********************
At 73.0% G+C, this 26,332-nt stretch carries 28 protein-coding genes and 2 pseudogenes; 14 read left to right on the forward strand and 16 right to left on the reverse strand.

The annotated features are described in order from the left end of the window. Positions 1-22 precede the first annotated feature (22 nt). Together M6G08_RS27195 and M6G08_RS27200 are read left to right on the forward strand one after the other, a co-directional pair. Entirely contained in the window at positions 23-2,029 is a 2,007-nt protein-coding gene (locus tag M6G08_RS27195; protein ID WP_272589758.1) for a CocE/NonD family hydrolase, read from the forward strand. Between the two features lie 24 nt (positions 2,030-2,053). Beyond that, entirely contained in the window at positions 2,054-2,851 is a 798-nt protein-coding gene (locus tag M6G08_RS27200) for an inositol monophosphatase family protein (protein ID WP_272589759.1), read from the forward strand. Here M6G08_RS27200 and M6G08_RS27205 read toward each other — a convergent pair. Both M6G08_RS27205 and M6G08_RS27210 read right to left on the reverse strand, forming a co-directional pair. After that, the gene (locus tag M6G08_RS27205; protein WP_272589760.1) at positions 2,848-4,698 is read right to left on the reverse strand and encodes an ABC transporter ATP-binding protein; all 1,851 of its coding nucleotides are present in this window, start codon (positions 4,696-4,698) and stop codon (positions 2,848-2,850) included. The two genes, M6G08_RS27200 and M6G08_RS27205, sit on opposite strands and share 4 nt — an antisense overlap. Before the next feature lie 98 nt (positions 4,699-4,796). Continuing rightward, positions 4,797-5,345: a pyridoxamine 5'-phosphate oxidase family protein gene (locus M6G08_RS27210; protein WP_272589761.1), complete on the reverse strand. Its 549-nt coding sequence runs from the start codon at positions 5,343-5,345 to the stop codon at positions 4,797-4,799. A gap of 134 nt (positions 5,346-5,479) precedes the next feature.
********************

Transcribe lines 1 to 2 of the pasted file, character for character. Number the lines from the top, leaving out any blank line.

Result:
At 73.0% G+C, this 26,332-nt stretch carries 28 protein-coding genes and 2 pseudogenes; 14 read left to right on the forward strand and 16 right to left on the reverse strand.

The annotated features are described in order from the left end of the window. Positions 1-22 precede the first annotated feature (22 nt). Together M6G08_RS27195 and M6G08_RS27200 are read left to right on the forward strand one after the other, a co-directional pair. Entirely contained in the window at positions 23-2,029 is a 2,007-nt protein-coding gene (locus tag M6G08_RS27195; protein ID WP_272589758.1) for a CocE/NonD family hydrolase, read from the forward strand. Between the two features lie 24 nt (positions 2,030-2,053). Beyond that, entirely contained in the window at positions 2,054-2,851 is a 798-nt protein-coding gene (locus tag M6G08_RS27200) for an inositol monophosphatase family protein (protein ID WP_272589759.1), read from the forward strand. Here M6G08_RS27200 and M6G08_RS27205 read toward each other — a convergent pair. Both M6G08_RS27205 and M6G08_RS27210 read right to left on the reverse strand, forming a co-directional pair. After that, the gene (locus tag M6G08_RS27205; protein WP_272589760.1) at positions 2,848-4,698 is read right to left on the reverse strand and encodes an ABC transporter ATP-binding protein; all 1,851 of its coding nucleotides are present in this window, start codon (positions 4,696-4,698) and stop codon (positions 2,848-2,850) included. The two genes, M6G08_RS27200 and M6G08_RS27205, sit on opposite strands and share 4 nt — an antisense overlap. Before the next feature lie 98 nt (positions 4,699-4,796). Continuing rightward, positions 4,797-5,345: a pyridoxamine 5'-phosphate oxidase family protein gene (locus M6G08_RS27210; protein WP_272589761.1), complete on the reverse strand. Its 549-nt coding sequence runs from the start codon at positions 5,343-5,345 to the stop codon at positions 4,797-4,799. A gap of 134 nt (positions 5,346-5,479) precedes the next feature.